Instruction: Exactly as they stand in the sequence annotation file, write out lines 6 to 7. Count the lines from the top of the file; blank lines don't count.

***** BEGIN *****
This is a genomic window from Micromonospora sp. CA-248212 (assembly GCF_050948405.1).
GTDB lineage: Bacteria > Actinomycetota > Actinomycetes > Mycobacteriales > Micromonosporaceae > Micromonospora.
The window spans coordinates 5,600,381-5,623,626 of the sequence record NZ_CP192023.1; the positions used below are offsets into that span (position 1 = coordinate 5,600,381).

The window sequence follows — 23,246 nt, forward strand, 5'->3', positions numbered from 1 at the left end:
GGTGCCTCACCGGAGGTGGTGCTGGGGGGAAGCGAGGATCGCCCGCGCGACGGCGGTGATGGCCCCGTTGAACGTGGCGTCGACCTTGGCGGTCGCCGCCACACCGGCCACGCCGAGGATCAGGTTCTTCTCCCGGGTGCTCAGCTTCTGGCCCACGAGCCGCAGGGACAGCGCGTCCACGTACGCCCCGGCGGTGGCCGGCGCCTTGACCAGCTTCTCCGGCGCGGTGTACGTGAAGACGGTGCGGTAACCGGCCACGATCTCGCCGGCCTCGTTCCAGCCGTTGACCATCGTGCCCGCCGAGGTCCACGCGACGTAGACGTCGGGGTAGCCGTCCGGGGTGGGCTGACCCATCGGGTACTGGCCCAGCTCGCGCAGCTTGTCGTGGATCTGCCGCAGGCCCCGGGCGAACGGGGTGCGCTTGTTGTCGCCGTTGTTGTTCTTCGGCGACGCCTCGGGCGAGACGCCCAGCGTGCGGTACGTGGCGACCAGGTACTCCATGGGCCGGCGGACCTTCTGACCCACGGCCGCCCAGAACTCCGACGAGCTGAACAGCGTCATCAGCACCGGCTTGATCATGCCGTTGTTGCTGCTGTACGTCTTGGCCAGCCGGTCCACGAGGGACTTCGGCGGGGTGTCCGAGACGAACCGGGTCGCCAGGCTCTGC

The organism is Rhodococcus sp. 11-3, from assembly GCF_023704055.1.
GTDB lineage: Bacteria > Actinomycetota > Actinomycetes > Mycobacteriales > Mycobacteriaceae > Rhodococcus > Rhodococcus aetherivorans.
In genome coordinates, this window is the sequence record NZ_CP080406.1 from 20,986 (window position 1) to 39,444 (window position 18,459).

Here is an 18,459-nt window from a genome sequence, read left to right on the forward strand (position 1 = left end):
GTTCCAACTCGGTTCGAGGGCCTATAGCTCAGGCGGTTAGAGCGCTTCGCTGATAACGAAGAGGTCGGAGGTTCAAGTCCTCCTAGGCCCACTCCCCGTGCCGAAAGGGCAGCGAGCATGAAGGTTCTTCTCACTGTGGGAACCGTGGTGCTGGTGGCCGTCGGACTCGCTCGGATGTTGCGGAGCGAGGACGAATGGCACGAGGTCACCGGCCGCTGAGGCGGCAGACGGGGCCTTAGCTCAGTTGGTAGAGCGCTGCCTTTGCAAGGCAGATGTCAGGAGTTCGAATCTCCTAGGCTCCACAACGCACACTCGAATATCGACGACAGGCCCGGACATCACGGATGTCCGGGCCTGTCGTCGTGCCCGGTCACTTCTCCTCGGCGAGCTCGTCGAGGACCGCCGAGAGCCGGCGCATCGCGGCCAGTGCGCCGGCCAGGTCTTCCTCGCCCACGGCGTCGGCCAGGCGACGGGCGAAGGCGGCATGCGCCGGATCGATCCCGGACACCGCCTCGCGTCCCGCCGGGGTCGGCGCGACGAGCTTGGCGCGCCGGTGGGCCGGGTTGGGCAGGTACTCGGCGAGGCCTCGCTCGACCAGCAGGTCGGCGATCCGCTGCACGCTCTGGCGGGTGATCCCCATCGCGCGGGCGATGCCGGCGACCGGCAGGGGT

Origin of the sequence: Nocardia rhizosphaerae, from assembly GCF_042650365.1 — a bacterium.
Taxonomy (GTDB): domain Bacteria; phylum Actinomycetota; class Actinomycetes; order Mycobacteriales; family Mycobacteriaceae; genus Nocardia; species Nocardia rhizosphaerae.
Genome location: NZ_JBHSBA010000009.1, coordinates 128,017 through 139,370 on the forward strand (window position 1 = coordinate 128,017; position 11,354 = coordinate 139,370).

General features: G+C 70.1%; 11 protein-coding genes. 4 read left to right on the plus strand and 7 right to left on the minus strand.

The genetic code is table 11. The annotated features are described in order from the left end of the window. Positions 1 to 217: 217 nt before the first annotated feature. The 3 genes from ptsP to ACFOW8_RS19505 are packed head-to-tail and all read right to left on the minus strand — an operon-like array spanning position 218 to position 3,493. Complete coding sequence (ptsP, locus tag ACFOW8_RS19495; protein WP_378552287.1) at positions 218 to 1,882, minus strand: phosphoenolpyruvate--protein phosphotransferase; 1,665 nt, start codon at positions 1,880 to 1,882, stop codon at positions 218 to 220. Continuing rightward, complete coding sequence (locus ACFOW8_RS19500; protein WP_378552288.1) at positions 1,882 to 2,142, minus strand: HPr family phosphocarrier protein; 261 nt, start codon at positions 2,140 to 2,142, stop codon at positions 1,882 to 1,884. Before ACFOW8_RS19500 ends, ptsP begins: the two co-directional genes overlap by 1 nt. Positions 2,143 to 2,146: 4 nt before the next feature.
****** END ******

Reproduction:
The organism is Rhodococcus sp. 11-3, from assembly GCF_023704055.1.
GTDB lineage: Bacteria > Actinomycetota > Actinomycetes > Mycobacteriales > Mycobacteriaceae > Rhodococcus > Rhodococcus aetherivorans.